ProCharger Harley-Davidson Fat Boy

Tony’s done a few customising touches to his Fat Boy to make it truly his own bike, and like most Harley-Davidson owners, he’s got a few more ideas for further down the track. But, as he says, the main thing’s always been horsepower…

IT STARTED off as a stock Fat Boy. Over the last few years I’ve put on a new front-end and controls, raked it three degrees, and put a ProCharger on it.

The ProCharger kit cost $10,000 and I had to change a bit more as well. When I originally set out to do it, Andy at Hyperformance Cycles told me, “You’ll need more than that. You’re going to need a new carburettor, a new ignition, a new clutch.” So I had to put a new ignition unit in, a new carburettor to take forced induction, and a slipper clutch, like a racing one, as Andy maintained the current one wouldn’t take it. He just knew what was needed straight up.

Andy’s done all the modifications on it. I haven’t had an ounce of trouble with anything Andy’s done on the bike and that’s because he knows what he’s doing. There’s no ifs or buts, he knows exactly what needs to be done and executes it to perfection. When I picked it up he said, “There won’t be any teething troubles; just get on it and ride it like you stole it.”

I’ve done that, and it just goes and goes and goes. If anything, I might stroke the engine a bit more, but I’m pretty happy with it the way it is now. 

It’s a 12:1 high comp motor and everyone else said I was going to have to decomp the motor to put the supercharger on. I spoke to Andy about that and he said it would be fine.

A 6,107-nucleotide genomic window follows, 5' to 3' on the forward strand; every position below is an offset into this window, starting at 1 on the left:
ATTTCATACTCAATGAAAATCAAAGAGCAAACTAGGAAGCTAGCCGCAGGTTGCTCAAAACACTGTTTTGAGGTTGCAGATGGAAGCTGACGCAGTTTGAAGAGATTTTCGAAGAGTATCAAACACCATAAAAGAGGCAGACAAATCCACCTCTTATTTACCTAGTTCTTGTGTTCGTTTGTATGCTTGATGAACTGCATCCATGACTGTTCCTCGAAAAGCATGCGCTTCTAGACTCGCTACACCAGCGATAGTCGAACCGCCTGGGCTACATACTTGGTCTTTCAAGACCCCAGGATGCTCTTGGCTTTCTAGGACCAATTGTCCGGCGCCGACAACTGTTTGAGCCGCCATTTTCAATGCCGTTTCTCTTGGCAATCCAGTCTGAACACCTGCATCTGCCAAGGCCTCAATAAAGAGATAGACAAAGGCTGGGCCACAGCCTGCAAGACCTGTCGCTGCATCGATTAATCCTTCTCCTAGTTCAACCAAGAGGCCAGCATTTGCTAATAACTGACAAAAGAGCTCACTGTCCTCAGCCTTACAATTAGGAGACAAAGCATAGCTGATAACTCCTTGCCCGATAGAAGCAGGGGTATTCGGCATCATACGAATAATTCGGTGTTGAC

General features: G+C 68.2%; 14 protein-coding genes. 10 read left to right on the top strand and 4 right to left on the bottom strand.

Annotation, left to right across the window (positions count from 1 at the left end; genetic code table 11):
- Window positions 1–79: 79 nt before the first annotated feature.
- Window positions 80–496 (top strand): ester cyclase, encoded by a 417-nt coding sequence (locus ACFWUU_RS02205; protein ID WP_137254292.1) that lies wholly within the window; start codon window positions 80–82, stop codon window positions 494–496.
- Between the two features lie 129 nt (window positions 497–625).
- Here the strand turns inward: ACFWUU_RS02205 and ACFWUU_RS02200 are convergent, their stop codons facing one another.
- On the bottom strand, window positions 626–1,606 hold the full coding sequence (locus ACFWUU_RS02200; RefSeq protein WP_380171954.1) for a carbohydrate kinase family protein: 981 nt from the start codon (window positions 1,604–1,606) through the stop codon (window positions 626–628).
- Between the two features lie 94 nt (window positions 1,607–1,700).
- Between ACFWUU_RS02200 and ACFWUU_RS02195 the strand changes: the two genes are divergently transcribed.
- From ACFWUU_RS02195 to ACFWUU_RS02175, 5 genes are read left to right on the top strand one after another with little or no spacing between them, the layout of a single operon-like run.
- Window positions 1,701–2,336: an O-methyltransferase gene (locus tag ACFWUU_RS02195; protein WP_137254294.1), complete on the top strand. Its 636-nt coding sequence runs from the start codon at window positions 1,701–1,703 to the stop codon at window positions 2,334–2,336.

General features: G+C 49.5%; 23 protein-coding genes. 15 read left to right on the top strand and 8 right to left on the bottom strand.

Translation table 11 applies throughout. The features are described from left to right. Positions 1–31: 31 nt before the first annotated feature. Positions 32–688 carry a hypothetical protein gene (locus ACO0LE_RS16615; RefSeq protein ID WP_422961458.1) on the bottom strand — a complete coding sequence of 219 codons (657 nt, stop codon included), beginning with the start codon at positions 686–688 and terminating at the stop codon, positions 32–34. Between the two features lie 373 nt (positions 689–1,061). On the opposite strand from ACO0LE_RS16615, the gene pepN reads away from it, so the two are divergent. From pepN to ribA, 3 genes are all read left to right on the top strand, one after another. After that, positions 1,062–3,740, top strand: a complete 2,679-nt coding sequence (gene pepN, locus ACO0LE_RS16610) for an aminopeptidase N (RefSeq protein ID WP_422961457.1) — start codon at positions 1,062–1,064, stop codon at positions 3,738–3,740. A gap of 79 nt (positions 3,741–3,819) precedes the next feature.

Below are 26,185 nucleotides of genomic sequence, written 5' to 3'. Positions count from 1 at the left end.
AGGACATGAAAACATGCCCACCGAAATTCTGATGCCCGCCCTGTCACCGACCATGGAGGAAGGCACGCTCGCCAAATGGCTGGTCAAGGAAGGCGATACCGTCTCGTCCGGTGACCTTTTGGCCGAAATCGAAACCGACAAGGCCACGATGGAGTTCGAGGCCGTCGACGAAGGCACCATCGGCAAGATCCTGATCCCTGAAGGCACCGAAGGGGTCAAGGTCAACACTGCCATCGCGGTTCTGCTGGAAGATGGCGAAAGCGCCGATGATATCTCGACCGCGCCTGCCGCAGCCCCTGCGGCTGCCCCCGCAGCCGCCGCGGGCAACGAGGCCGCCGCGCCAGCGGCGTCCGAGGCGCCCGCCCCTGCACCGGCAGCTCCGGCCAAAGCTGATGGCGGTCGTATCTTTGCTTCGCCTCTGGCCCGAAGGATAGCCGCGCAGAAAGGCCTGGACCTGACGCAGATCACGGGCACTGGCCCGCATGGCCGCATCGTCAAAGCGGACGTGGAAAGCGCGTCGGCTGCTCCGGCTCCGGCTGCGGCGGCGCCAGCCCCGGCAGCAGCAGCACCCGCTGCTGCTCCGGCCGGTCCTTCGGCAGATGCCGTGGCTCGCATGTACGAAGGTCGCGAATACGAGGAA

You look at bikes on the internet for inspiration. I never thought I’d get the bike to this point, although I did want to supercharge it for quite a while. Basically, I had to do it and I think it was the best $14,000 I ever spent. It’s absolutely marvellous and it’s been bullet proof; not a damn thing’s gone wrong with it; it’s been brilliant.

You can’t get your feet on the pegs properly on the charger side, so it’s a little bit uncomfortable to ride, and if you’re fisting it around it is a bit of a handful. The first decent ride I took it on, I ended up getting massive arm pump by the end of the day, but I must admit I was really smashing it about.

Bonez did all the detailing for me. Troy at Nightmare Designs did all the paint a few years back and it’s stood the test of time.

You can’t wear anything loose: I tuck my boot laces under a strap otherwise the charger just sucks them into its mouth; there’s a fair bit of pull on it. Even if you’ve just got the bike idling and hit the throttle you can have your hand six inches away but still feel it get drawn to the mouth of it. At 200 kays it’s really pulling something bad.

It’s brilliant to ride and never seems to run out of horsepower or run out of go; even at 200 it’s still got throttle; it’s just great. I reckon I could probably get to about 240, 250, although I don’t know I’d ever want to; it was pretty scary at 200 just because of the way you sit. You’re not in a crouched position like you are on a sports bike so it can be really scary.

The suspension is due to be replaced just because of its age, and rather than put a decent set of shockers in, I think airbags will complete the overall picture. So I’m going to airbag the rear-end, do a little bit of braid on some of the charger hoses, a new set of forward controls just so I can keep my feet on them properly, and I think I might do the seat in two-tone stingray skin.

Overall, it’s what I would consider nearly finished. I’m starting to show it now and have won about five trophies and a shitload of other stuff —ribbons, certificates, bottles of wine, boots, all sorts of gear.’

photos by Chris Randells; words by Tony

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